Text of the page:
Supplementary material from "Triggerfish uses chromaticity and lightness for object segregation"
Published on 2017-12-05T12:18:11Z (GMT) by
Humans group components of visual patterns according to their colour, and perceive colours separately from shape. This property of human visual perception is the basis behind the Ishihara test for colour deficiency, where an observer is asked to detect a pattern made up of dots of similar colour with variable lightness against a background of dots made from different colour(s) and lightness. To find out if fish use colour for object segregation in a similar manner to humans, we used stimuli inspired by the Ishihara test. Triggerfish (<i>Rhinecanthus aculeatus</i>) were trained to detect a cross constructed from similarly coloured dots against various backgrounds. Fish detected this cross even when it was camouflaged using either achromatic or chromatic noise, but fish relied more on chromatic cues for shape segregation. It remains unknown whether fish may switch to rely primarily on achromatic cues in scenarios where target objects have higher achromatic contrast and lower chromatic contrast. Fish were also able to generalize between stimuli of different colours, suggesting that colour and shape are processed by fish independently.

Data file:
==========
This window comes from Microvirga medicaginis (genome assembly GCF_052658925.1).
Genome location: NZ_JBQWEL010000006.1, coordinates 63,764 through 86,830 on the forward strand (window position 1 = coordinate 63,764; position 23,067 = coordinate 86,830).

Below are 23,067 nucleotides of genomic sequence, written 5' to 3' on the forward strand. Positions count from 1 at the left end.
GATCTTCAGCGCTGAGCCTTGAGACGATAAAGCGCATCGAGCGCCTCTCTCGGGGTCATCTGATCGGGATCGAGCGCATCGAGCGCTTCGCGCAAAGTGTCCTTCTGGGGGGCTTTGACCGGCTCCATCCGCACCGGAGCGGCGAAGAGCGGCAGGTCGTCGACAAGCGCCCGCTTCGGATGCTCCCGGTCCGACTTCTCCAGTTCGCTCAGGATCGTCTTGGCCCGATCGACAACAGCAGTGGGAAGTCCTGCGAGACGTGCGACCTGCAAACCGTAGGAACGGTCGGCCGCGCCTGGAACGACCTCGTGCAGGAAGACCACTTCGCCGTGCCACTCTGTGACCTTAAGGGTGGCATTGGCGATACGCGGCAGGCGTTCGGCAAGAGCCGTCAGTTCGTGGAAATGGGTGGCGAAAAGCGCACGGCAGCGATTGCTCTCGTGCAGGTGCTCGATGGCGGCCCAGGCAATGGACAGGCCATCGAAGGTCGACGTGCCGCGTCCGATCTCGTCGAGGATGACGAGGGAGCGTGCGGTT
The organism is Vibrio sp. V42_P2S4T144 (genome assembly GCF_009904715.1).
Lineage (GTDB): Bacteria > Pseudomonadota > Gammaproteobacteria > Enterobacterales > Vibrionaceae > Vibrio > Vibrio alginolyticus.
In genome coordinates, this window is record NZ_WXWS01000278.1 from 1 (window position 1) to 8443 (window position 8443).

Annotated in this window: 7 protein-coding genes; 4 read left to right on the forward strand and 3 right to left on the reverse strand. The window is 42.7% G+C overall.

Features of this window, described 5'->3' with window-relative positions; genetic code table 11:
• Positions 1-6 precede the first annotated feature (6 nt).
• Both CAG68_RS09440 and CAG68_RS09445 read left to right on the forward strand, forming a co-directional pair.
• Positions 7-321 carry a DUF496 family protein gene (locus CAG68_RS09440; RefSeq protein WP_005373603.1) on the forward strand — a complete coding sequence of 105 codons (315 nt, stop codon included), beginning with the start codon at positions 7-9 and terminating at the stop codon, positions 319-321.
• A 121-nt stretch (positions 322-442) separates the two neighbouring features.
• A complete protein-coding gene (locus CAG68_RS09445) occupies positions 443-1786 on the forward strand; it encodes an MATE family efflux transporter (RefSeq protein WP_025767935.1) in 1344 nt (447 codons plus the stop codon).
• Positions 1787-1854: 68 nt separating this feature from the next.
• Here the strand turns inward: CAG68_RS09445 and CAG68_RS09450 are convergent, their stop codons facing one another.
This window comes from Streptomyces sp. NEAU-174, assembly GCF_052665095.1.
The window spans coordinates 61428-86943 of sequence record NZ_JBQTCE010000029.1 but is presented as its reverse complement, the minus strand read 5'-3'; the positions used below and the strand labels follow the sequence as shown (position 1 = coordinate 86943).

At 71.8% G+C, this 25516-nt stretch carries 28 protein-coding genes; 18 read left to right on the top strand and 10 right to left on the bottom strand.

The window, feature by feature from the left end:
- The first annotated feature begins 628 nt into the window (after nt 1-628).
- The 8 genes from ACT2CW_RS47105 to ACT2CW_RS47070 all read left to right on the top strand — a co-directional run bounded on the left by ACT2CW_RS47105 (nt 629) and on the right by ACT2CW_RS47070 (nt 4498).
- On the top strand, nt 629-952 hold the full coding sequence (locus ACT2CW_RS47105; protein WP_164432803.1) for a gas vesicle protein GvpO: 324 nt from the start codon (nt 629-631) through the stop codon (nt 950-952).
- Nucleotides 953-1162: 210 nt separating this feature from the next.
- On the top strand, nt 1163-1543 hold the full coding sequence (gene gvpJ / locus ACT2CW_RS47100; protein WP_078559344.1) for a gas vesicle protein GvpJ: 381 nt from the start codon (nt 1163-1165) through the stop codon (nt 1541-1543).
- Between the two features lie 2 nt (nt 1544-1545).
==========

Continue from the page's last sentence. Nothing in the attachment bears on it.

Cite this collection
Mitchell, Laurie; Cheney, Karen L.; Cortesi, Fabio; Justin Marshall, N.; Vorobyev, Misha (2017): Supplementary material from "Triggerfish uses chromaticity and lightness for object segregation". The Royal Society. Collection.